A basic definition of accountability is how an individual or organisation justifies their actions to others and takes responsibility for the outcomes.
It sounds like a heavy, negative thing, but accountability builds trust and cooperation within the workplace and with clients. It can also help to stop an error in its tracks before it snowballs into something much bigger.
We’ve boiled it down to a few basics to help set you off in the right direction.
Be consistent – Don’t treat one employee, colleague or boss differently from others. Leave biases at the office door when you walk in. If you want people to be transparent, they have to know that they are on an equal footing with everyone else.
Be open – Be ready to explain how you reached a decision. This helps others to understand the impact of individual actions and how they fit within the bigger picture. Equally, most people work better at a task if they know why they’re doing it. Share your reasoning if you can.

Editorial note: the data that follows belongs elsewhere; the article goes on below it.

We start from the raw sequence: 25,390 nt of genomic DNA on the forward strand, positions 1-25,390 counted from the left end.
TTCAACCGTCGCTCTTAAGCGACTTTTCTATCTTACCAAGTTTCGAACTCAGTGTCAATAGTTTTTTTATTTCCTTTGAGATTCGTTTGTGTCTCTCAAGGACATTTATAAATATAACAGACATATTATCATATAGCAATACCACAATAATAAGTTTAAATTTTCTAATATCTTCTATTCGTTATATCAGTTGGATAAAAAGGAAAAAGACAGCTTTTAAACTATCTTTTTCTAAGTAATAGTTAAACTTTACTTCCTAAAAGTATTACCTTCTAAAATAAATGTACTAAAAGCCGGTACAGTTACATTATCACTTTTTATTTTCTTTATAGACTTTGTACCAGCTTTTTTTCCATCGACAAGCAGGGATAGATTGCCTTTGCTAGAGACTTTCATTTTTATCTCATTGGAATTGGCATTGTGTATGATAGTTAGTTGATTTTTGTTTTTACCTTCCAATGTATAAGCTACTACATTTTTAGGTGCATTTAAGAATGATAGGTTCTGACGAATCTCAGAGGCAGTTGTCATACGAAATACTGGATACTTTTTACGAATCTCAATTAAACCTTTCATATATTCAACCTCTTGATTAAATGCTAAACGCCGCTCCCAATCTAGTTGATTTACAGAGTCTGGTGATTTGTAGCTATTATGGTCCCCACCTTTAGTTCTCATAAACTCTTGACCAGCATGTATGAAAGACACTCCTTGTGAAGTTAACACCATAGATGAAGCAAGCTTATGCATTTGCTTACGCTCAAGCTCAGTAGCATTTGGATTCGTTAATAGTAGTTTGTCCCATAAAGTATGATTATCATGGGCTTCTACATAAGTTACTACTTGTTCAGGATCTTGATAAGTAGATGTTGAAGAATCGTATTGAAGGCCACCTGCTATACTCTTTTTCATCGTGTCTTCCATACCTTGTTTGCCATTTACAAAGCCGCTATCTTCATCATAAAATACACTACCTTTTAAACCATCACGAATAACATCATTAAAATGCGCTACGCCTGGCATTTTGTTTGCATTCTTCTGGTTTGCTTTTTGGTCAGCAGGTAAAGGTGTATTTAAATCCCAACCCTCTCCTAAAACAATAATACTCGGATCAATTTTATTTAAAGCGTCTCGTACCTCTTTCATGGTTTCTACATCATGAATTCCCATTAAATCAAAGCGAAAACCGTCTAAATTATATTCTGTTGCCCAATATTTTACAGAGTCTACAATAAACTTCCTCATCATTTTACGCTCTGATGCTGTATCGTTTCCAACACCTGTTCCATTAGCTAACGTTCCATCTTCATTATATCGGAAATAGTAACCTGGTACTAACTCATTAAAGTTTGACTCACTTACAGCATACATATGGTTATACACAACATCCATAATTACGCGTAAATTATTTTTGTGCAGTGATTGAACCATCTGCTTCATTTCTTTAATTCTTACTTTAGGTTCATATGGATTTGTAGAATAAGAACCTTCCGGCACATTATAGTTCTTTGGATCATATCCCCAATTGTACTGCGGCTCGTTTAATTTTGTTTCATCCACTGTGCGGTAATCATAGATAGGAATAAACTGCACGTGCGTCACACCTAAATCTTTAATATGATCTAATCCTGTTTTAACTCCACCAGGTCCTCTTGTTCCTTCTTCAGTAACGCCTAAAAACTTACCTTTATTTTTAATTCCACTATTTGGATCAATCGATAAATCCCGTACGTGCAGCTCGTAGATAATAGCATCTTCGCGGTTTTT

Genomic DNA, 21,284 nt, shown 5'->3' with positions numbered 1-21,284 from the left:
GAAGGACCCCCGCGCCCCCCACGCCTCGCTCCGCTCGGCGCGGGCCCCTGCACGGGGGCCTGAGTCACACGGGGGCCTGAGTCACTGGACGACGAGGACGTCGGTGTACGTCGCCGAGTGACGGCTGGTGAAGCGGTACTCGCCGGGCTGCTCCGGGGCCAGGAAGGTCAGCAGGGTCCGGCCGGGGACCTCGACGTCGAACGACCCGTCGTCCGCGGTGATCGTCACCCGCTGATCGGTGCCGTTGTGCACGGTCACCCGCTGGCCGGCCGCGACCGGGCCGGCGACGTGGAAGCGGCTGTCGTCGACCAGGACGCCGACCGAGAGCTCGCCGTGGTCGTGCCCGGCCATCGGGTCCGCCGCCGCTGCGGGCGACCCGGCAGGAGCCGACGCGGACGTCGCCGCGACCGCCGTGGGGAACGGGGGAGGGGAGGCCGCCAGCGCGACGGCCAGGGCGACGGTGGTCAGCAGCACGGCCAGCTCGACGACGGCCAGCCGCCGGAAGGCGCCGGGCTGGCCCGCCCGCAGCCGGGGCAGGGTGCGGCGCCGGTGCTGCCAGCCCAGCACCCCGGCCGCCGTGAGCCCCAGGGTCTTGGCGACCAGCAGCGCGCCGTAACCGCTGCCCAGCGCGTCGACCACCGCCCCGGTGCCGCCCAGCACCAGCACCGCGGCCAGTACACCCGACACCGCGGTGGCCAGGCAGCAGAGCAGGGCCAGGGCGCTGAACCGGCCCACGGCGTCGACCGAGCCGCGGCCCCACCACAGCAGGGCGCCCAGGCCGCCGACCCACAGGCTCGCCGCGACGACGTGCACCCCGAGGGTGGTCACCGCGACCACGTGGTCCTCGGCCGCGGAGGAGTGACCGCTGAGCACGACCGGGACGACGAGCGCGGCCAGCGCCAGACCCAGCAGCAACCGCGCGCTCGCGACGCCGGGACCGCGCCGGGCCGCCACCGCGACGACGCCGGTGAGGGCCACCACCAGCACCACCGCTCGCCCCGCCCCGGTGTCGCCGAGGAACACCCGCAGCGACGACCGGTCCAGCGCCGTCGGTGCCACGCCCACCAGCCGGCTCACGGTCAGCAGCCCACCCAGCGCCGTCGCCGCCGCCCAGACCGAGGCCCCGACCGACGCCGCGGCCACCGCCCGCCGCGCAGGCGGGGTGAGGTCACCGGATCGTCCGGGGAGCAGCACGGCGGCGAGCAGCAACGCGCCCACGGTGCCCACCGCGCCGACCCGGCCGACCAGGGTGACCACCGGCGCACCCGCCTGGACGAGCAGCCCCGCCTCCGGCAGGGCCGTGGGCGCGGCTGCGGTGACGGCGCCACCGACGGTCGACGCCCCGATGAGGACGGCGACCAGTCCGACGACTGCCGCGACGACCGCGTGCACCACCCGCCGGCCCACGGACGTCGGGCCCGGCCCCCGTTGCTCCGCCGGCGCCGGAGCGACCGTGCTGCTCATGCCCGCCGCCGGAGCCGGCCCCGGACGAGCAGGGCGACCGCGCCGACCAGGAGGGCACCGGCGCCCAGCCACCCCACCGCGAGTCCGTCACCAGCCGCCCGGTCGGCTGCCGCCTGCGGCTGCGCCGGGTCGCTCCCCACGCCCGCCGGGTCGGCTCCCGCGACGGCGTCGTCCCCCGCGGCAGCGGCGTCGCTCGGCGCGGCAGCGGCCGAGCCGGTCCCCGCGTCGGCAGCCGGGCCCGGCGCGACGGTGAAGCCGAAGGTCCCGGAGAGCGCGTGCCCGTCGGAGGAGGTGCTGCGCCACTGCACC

Be honest – If you slip up, own up, don’t cover up. Employees and employers alike, we all mess up from time to time. Errors are usually exposed eventually, whether you admit to them or not, but if others know that you will take responsibility if you make a mistake, it builds trust in your competence and reliability.
Be approachable – Ultimately, every individual has to be willing to be accountable. You can’t force someone to be honest or to own up to their mistakes, but you can foster an environment where they don’t expect to have their head taken off at every tiny error. If your colleagues know they can expect an appropriate, measured response, they are more likely to be candid with you.
Be accountable! – Above all, set an example. Don’t be a hypocrite – model the behaviour you wish to see in others. You’d be surprised how far that can go.
Want to take it further? See our Employee Training page for Employee Accountability course